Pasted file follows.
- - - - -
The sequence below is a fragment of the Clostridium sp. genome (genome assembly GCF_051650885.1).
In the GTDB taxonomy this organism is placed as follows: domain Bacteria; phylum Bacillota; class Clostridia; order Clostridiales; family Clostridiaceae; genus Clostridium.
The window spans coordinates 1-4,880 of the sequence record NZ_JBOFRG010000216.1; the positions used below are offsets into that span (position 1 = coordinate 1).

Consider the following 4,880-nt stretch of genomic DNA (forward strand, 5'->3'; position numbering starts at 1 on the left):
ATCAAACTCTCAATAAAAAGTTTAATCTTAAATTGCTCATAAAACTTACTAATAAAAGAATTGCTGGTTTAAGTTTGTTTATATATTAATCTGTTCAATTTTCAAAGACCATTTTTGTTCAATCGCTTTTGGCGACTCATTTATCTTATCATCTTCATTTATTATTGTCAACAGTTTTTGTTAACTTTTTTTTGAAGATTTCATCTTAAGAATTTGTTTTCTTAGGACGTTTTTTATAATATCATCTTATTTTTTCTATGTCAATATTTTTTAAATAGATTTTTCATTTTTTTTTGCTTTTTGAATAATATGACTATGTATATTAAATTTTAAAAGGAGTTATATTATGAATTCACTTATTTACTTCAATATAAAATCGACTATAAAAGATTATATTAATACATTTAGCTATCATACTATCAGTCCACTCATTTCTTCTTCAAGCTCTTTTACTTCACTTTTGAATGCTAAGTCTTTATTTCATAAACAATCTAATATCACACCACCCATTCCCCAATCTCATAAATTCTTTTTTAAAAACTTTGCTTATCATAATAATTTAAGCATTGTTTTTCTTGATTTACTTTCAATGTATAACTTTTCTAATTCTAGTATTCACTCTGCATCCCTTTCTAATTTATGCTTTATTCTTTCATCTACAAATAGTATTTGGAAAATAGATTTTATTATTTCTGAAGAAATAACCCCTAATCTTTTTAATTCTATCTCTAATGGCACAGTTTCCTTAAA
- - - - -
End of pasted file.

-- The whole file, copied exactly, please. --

The sequence below is a fragment of the Clostridium sp. genome (genome assembly GCF_051650885.1).
In the GTDB taxonomy this organism is placed as follows: domain Bacteria; phylum Bacillota; class Clostridia; order Clostridiales; family Clostridiaceae; genus Clostridium.
The window spans coordinates 1-4,880 of the sequence record NZ_JBOFRG010000216.1; the positions used below are offsets into that span (position 1 = coordinate 1).

Consider the following 4,880-nt stretch of genomic DNA (forward strand, 5'->3'; position numbering starts at 1 on the left):
ATCAAACTCTCAATAAAAAGTTTAATCTTAAATTGCTCATAAAACTTACTAATAAAAGAATTGCTGGTTTAAGTTTGTTTATATATTAATCTGTTCAATTTTCAAAGACCATTTTTGTTCAATCGCTTTTGGCGACTCATTTATCTTATCATCTTCATTTATTATTGTCAACAGTTTTTGTTAACTTTTTTTTGAAGATTTCATCTTAAGAATTTGTTTTCTTAGGACGTTTTTTATAATATCATCTTATTTTTTCTATGTCAATATTTTTTAAATAGATTTTTCATTTTTTTTTGCTTTTTGAATAATATGACTATGTATATTAAATTTTAAAAGGAGTTATATTATGAATTCACTTATTTACTTCAATATAAAATCGACTATAAAAGATTATATTAATACATTTAGCTATCATACTATCAGTCCACTCATTTCTTCTTCAAGCTCTTTTACTTCACTTTTGAATGCTAAGTCTTTATTTCATAAACAATCTAATATCACACCACCCATTCCCCAATCTCATAAATTCTTTTTTAAAAACTTTGCTTATCATAATAATTTAAGCATTGTTTTTCTTGATTTACTTTCAATGTATAACTTTTCTAATTCTAGTATTCACTCTGCATCCCTTTCTAATTTATGCTTTATTCTTTCATCTACAAATAGTATTTGGAAAATAGATTTTATTATTTCTGAAGAAATAACCCCTAATCTTTTTAATTCTATCTCTAATGGCACAGTTTCCTTAAA